Not much to see, but this is my little space in the computer world.

*** The scribbled notes are *on* the desktop, they're not explanations - it's a Tablet PC. ***

 

A screenshot of the desktop of Moog, my Toshiba M200 Tablet PC, for the Lifehacker Desktop Show and Tell pool.

 

It's a bit on the self-referential side, because I only got the idea to do this after browsing the other desktops in the group.

 

It's using the internal LCD panel, 1400x1050 resolution.

 

See notes for most info.

  

Main software used...

 

Windows XP Tablet PC Editon 2005 - catchy name. The only choice on a tablet, really. I'm a wannabe geek, so I really *want* to be a Linux user, but Windows does work pretty nicely, really.

 

Outlook - 2003 at the moment, but I may end up switching back to 2002 at some point, as it's all I'm really licensed for these days. Running NewsGator at the moment to put all my RSS feeds in there too, but I usually end up switching back to Bloglines pretty soon after trying anything else.

 

Internet Explorer. I know, I can't be *any* kind of geek if I'm not using Firefox, but 1.5 was using over 370Mb of physical RAM - I've only *got* 512Mb, and it wouldn't give any of it up, so I've had to dump it again. Shame, really, it had just got going nicely on the tablet, with the new extension for tablets.

 

(Screenshot was converted and compressed with The GIMP - I use it for all my photo editing.)

 

Workflow...

 

The idea is this - keep anything relating to an active project or action (GTD style stuff) in the Outlook task for it, as attachments. When starting to work on something, drag the attachments out into one of the three numbered areas in the middle, and work on them. When done for the moment, drag 'em back to where they came from and erase any scribbled notes relating to them.

 

How well does it work? Dunno - only just set it up, not tried it yet.

Thanks to Chris James for this beautiful photo he shot while in town visiting. Makes a fabulous desktop, especially because it's me.

just my desktop for 04.01.2005. submitted to the "desktop show and tell" group.

 

this is a fingerpainting done by some kid and was submitted as a poster for the earth day poster contest at www.fundingfactory.com/ (my workplace).

My WinXP Pro desktop at work, wallpaper by BPGStudios

This, unsurprisingly, is my desktop. The wallpaper comes from www.elgoonishshive.com - go read the comic.

I have a fairly 'empty' desktop but that's the way I like my desktop.

 

1 : I'm a person who likes to make notes about everything, so I use a program called "StickyPad", which does the thing for me.

2 : With the program "Samurize" I can make my desktop more interactive. It contains disk usage meters, clocks, memory meters etc. etc. It's also possible to script programs for it, so you can make your desktop much snazzier than it was. On my desktop, I'm displaying album art from the current song I listen and have two disk usage meter next to it. fairly simple (took me 1 minute to get it like this)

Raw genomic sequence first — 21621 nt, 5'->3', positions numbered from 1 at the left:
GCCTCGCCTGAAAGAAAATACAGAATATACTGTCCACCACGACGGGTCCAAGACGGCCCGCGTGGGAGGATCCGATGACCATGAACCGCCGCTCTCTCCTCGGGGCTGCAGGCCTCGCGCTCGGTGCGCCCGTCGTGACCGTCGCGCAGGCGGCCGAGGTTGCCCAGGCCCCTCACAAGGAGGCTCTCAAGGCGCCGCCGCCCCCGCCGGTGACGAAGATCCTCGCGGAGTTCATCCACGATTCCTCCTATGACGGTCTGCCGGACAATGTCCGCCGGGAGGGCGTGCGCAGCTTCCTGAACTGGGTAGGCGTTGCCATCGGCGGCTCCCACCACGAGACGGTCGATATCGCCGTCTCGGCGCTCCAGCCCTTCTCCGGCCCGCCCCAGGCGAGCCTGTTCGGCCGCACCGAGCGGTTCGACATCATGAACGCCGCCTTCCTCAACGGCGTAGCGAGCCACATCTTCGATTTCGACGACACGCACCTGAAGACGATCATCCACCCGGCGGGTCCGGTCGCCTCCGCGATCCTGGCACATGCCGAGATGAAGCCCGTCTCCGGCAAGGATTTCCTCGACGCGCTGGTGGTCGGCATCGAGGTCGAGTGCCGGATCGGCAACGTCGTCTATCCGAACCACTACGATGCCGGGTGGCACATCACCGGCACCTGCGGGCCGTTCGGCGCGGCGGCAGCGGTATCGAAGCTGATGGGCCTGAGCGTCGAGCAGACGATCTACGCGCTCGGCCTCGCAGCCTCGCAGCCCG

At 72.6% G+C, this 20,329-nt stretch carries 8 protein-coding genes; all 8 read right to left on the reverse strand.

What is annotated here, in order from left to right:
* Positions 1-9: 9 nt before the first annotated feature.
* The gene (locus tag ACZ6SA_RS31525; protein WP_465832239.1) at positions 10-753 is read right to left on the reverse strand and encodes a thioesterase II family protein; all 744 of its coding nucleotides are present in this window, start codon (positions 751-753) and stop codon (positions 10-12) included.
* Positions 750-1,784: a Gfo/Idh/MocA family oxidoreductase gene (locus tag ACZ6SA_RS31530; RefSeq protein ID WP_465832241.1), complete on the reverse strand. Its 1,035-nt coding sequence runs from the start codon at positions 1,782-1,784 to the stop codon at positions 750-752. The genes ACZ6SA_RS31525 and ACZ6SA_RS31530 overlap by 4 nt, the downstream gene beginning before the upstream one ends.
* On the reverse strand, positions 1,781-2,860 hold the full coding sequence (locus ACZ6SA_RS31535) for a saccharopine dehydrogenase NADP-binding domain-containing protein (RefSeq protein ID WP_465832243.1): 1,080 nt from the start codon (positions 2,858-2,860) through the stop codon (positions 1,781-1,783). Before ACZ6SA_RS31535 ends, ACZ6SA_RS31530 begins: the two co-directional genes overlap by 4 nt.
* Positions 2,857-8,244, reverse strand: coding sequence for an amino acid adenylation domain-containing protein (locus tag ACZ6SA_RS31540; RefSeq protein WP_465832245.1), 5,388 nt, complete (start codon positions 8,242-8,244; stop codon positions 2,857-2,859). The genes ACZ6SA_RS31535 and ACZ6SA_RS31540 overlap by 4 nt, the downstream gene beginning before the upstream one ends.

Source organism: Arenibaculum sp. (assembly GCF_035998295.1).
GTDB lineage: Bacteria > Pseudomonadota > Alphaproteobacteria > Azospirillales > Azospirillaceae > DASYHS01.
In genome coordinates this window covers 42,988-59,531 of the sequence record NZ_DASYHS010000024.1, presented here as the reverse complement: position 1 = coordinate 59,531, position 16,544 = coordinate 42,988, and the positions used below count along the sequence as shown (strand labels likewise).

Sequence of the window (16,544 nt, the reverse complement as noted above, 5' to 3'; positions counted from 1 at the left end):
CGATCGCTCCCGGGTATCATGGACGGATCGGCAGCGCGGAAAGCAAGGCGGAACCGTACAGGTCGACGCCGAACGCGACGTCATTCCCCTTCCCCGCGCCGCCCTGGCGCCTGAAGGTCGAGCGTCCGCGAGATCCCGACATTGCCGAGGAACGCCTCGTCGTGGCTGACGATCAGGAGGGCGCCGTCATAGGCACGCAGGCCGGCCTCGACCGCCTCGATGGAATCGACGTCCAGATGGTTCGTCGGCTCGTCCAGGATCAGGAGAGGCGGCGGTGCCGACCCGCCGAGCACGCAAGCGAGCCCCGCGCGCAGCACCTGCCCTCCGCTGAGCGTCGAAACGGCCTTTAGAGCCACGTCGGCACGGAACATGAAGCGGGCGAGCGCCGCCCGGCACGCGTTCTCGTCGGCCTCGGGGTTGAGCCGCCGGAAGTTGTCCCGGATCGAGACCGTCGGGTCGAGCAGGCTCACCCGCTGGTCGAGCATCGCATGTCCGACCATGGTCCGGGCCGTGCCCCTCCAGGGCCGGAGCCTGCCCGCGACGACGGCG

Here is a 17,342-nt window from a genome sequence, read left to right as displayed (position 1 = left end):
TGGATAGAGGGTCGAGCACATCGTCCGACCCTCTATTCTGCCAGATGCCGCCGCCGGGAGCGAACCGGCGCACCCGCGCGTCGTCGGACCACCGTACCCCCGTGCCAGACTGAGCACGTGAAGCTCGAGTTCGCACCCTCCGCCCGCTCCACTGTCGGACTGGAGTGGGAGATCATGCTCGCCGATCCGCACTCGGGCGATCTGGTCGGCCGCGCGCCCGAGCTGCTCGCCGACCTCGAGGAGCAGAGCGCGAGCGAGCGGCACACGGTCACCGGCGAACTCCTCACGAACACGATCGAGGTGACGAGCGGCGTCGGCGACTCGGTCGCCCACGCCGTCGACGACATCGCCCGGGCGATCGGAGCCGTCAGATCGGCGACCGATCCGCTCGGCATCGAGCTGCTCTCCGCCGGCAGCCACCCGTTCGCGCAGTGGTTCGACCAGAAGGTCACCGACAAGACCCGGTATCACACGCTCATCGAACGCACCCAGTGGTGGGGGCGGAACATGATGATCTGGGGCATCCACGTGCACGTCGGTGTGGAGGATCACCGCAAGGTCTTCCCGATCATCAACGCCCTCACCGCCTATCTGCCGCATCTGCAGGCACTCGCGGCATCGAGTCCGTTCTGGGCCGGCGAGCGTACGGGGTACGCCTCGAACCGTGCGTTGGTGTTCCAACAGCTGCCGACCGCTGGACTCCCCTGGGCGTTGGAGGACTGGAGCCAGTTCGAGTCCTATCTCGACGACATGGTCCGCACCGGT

3 : I simply don't like the windows clock, so I use the program "Clock Tray Skins" to suit it to my needs.

 

Gotta try this lighttpd...

So minimalist, I barely have a desktop! Gentoo with Fluxbox window manager themed with a customized version of Fluxbox theme "blackstar"; wallpaper from flickr. Right-clicking brings up a menu with window manager settings and shortcuts to my most-used applications.

Right now it's clean, since I'm a "Mac" man. I am thinking about adding my project folders.

My desktop entry for the Lifehacker Desktop Show and Tell.

 

Oh, and the desktop image courtesy of "swissboy" on SXC.

To avoid clashing with the konfabulator widgets, I prefer a desktop that is relatively simple and dark where they overlap it.

 

This is on a 2-GHz 20" iMac (pre-iSight)

 

See the notes in the image for more details.

Here's my desktop, in all of its monochromatic glory (desktop from

InterfaceLIFT):

 

I roll with the Lifehacker GeekTool calendar "widget," and a custom

GeekTool clock (makes more room in my menubar). Next to the calendar

and clock is the Yojimbo drop-dock for quick access to my Yojimbo

projects and folders. The album art in the lower right corner is

provided by CoverSutra, a program I couldn't live without. In the

menu bar, aside from the standard Apple stuff, is MenuMeters keeping

track of my free RAM and Twitterific keeping everyone up to date with

what I'm doing.

latest desktop wallpaper

Window borders: StormCloud

Icons: Dropline Neu!

Dock: Avant Window Navigator

Widgets: gDesklets

Wallpaper: Can't remember for the life of me where I got it.

can you tell I love pinups?

This is my actual Mac, a B&W G3 running OS X 10.3.9. Best $70 I ever spent was to rescue this beauty from the local computer shop. :)

I found out about this tag at Lifehacker, and I'm glad I did.

My desktop at home, for inclusion in Lifehacker's Desktop Show and Tell

Here I used Pitaschio for the icons, Wallpaper Master to switch my 1400 pictures every minute and Yahoo! Widgets for the Informer (the gray bar at the bottom), Yahoo! Weather to tell what the weather is and how hot it is, and the translucent thing on the top near the left is "Lock-It!" which, when double-clicked, sends you to the logon page. The desktop picture is a B-1 airplane taking off from a runway.

Changes all the time. Usually a photo I took that reflects my mood that day.

Running PathFinder and GeekTool

Vista with the dock from www.stardock.com/products/objectdock/

 

Background from interfacelift.com

 

thats about it, a lot of people don't like using the Windows Sidebar, but I think it matches the wallpaper =)